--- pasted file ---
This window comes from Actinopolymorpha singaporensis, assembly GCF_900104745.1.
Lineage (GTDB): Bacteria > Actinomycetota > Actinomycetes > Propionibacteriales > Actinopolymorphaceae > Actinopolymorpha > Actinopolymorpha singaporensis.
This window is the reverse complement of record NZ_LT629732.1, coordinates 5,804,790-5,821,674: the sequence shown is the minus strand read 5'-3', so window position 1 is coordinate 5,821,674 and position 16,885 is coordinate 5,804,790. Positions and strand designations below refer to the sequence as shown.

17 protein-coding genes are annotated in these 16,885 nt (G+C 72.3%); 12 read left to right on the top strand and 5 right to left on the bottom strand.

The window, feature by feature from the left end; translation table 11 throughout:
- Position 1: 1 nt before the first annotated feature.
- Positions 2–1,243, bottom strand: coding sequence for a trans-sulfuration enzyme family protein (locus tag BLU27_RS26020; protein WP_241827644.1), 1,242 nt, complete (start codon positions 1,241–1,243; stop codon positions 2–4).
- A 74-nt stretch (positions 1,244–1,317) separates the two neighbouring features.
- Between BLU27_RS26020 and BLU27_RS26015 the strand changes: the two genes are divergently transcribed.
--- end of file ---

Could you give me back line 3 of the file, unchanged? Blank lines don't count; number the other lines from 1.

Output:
This window is the reverse complement of record NZ_LT629732.1, coordinates 5,804,790-5,821,674: the sequence shown is the minus strand read 5'-3', so window position 1 is coordinate 5,821,674 and position 16,885 is coordinate 5,804,790. Positions and strand designations below refer to the sequence as shown.